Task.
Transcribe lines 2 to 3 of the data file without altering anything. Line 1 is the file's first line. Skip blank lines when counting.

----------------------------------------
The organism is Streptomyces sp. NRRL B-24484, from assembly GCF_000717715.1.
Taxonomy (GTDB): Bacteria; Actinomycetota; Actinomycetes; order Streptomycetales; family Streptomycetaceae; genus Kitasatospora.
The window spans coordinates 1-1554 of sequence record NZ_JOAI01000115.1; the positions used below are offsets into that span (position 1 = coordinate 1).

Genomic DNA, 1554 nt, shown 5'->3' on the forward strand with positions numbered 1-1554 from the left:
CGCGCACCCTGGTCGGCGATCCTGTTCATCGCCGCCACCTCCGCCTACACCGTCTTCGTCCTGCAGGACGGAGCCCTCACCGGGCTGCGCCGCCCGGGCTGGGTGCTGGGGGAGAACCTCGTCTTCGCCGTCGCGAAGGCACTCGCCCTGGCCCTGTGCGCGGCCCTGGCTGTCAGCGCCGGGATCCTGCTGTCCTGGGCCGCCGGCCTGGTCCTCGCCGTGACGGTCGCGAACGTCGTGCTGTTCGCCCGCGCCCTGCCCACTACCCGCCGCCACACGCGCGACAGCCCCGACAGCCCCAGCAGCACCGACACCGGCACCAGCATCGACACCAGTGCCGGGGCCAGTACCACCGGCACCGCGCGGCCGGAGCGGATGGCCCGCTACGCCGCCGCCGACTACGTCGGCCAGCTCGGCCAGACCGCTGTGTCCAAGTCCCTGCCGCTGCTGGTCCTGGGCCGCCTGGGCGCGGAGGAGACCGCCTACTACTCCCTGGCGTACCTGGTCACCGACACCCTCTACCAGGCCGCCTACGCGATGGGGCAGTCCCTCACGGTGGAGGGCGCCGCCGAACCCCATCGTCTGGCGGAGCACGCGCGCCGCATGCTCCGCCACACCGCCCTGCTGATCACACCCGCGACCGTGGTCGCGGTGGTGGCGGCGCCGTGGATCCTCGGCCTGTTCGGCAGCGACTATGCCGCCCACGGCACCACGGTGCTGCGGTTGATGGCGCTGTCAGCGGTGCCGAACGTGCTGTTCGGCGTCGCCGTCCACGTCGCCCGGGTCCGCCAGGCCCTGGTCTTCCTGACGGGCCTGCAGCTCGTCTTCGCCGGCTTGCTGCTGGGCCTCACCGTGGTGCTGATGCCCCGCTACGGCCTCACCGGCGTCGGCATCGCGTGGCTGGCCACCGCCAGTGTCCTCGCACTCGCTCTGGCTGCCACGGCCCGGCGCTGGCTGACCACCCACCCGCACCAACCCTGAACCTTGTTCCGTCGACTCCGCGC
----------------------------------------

Taxonomy (GTDB): Bacteria; Actinomycetota; Actinomycetes; order Streptomycetales; family Streptomycetaceae; genus Kitasatospora.
The window spans coordinates 1-1554 of sequence record NZ_JOAI01000115.1; the positions used below are offsets into that span (position 1 = coordinate 1).